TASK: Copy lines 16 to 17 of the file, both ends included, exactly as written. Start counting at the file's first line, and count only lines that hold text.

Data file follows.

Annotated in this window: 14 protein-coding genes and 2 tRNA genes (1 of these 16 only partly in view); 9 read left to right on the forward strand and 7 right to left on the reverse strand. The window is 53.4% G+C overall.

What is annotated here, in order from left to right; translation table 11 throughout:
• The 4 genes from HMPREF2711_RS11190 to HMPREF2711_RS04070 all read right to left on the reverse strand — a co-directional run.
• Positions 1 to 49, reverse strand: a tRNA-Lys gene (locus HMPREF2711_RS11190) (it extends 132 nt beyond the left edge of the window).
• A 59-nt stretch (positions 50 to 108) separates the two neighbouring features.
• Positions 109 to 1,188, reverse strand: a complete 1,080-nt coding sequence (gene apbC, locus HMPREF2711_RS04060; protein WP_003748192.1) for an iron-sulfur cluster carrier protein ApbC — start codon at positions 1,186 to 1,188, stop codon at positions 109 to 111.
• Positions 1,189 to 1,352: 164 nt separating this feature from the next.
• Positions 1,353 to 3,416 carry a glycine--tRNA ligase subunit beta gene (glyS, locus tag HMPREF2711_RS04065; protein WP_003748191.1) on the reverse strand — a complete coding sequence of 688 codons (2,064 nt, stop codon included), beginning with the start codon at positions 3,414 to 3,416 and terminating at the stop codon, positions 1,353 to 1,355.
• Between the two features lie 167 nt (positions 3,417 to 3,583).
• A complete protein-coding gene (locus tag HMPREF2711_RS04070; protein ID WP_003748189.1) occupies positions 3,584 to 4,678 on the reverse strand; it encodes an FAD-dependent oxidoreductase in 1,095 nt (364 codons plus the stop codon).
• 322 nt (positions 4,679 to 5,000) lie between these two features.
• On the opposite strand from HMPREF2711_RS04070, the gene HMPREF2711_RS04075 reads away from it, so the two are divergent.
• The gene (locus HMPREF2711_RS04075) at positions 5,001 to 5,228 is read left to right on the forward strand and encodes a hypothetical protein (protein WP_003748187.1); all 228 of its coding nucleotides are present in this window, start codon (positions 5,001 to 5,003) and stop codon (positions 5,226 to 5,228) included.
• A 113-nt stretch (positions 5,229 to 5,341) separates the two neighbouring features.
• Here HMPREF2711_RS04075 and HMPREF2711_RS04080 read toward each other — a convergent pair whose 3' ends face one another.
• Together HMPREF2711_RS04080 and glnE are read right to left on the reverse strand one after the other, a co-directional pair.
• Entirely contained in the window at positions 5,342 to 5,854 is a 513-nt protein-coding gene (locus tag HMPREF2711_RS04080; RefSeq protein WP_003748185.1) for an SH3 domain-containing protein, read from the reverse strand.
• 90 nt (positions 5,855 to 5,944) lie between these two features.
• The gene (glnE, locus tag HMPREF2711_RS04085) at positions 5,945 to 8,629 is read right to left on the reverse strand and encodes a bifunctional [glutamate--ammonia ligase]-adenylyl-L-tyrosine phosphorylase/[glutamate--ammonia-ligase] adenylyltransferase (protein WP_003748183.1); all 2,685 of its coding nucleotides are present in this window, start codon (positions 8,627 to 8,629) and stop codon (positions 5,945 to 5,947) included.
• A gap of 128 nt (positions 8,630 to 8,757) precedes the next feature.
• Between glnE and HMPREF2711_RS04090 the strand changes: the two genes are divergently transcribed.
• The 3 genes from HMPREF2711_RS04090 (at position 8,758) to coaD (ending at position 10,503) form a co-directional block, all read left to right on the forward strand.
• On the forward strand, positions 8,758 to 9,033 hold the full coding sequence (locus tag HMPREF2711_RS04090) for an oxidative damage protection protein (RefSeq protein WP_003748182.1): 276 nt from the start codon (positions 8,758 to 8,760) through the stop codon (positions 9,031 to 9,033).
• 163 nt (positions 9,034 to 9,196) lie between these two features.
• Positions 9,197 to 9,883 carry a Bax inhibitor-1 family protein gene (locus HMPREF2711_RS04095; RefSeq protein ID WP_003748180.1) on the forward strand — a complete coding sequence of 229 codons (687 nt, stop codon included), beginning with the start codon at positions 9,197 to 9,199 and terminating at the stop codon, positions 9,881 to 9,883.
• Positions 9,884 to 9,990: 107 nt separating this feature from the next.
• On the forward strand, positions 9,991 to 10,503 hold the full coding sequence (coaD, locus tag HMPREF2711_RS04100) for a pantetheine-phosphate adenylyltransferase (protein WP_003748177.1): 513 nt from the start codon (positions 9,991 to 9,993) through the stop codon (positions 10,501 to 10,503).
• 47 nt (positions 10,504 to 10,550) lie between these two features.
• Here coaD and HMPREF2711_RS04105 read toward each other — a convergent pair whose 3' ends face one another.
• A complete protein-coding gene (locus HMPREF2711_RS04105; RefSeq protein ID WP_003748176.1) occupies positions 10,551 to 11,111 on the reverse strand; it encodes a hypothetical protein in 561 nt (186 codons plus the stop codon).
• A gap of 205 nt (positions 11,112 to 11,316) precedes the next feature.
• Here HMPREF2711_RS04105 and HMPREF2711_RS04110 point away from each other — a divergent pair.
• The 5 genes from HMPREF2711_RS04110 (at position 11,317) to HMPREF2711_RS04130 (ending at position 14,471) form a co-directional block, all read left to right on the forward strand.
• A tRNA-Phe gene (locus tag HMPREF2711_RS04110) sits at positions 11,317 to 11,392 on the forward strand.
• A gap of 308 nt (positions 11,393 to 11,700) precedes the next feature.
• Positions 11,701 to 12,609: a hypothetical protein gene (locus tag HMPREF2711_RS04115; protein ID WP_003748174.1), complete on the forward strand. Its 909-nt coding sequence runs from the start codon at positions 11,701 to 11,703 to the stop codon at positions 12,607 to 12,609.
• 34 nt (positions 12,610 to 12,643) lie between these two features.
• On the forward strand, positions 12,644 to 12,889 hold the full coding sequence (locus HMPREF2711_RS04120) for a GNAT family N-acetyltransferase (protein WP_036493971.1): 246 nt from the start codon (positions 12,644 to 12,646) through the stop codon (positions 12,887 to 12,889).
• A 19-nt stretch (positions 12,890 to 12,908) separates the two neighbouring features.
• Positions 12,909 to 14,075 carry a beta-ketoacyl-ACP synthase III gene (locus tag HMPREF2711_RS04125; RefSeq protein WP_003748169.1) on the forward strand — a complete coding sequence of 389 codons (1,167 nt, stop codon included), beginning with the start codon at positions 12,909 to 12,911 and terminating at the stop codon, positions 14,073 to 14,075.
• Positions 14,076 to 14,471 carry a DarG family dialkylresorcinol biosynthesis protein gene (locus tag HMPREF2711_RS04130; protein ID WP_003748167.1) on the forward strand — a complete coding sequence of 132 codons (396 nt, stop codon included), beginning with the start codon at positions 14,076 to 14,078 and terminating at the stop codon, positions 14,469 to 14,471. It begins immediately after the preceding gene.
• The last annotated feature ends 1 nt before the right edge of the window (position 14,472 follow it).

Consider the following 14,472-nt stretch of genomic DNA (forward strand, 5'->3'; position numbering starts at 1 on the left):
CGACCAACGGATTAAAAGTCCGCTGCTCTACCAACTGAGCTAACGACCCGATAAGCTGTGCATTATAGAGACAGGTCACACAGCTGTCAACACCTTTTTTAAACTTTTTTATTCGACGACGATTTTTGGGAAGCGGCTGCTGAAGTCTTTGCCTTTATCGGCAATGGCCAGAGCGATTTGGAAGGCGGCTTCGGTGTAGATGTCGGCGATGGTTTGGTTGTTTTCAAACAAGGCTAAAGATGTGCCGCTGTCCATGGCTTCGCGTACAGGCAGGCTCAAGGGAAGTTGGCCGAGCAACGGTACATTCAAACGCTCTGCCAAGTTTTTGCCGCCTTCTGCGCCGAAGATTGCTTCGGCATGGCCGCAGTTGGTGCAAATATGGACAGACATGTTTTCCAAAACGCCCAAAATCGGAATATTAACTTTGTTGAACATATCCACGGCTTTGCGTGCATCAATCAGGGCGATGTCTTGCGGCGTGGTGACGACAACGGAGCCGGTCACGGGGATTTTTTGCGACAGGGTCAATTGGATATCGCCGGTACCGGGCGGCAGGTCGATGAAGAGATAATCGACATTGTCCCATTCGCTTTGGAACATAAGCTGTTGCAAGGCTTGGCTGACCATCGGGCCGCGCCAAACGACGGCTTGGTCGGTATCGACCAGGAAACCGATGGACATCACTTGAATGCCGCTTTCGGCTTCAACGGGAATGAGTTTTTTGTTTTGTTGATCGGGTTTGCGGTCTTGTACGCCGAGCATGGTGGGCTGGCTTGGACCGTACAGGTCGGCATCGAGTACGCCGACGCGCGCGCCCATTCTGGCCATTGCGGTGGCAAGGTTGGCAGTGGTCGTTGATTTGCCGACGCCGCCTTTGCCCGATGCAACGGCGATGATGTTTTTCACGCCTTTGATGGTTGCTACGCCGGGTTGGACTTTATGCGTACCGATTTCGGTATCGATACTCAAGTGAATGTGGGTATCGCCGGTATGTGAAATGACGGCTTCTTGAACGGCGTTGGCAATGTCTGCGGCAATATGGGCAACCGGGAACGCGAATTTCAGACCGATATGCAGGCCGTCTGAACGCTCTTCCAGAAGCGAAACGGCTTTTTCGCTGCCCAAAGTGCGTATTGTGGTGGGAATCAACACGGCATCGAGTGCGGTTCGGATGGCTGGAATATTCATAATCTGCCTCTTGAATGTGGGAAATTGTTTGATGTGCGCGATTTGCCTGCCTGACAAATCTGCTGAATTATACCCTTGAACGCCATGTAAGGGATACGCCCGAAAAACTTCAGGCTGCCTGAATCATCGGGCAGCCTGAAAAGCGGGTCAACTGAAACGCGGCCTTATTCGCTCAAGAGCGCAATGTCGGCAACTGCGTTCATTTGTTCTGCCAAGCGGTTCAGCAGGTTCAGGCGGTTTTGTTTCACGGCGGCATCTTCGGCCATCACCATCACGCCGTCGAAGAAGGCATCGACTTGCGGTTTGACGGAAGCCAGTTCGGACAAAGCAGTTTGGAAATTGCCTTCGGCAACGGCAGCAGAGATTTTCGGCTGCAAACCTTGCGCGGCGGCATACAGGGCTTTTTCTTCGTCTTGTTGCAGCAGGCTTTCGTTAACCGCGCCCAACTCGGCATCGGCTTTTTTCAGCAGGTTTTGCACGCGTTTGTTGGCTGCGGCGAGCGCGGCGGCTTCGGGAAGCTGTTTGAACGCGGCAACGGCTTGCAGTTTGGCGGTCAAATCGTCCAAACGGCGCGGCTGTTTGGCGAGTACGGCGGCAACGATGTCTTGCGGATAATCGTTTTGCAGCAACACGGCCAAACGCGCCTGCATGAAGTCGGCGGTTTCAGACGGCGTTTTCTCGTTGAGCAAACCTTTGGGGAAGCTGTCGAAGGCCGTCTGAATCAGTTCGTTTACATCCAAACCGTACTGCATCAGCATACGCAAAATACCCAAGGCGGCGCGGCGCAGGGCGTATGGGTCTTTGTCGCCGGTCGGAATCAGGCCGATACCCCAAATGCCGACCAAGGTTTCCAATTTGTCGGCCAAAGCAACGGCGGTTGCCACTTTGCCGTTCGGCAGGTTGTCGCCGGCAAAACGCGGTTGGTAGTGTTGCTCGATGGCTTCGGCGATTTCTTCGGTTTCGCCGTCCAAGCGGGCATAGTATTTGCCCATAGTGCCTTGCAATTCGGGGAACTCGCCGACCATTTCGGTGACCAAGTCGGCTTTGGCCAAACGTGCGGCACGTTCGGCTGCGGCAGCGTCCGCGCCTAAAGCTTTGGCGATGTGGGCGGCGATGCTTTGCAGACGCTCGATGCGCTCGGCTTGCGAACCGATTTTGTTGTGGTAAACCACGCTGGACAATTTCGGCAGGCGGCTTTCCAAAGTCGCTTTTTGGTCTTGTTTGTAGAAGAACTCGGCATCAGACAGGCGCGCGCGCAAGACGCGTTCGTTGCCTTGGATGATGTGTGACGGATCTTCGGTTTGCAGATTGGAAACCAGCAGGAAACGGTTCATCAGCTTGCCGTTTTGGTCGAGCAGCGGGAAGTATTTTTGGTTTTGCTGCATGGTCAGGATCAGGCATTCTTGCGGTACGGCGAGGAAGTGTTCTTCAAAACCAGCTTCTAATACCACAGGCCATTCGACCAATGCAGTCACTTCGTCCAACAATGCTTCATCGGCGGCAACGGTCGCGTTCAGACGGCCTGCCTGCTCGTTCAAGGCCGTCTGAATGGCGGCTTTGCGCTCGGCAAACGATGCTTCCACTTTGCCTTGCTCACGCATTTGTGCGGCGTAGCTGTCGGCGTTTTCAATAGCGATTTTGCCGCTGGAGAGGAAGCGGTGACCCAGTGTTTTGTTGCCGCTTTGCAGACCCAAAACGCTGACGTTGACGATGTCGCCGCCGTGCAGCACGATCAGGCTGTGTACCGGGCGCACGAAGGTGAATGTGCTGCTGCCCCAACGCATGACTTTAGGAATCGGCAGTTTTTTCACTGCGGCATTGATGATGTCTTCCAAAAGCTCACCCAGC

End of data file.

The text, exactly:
• Together HMPREF2711_RS04080 and glnE are read right to left on the reverse strand one after the other, a co-directional pair.
• Entirely contained in the window at positions 5,342 to 5,854 is a 513-nt protein-coding gene (locus tag HMPREF2711_RS04080; RefSeq protein WP_003748185.1) for an SH3 domain-containing protein, read from the reverse strand.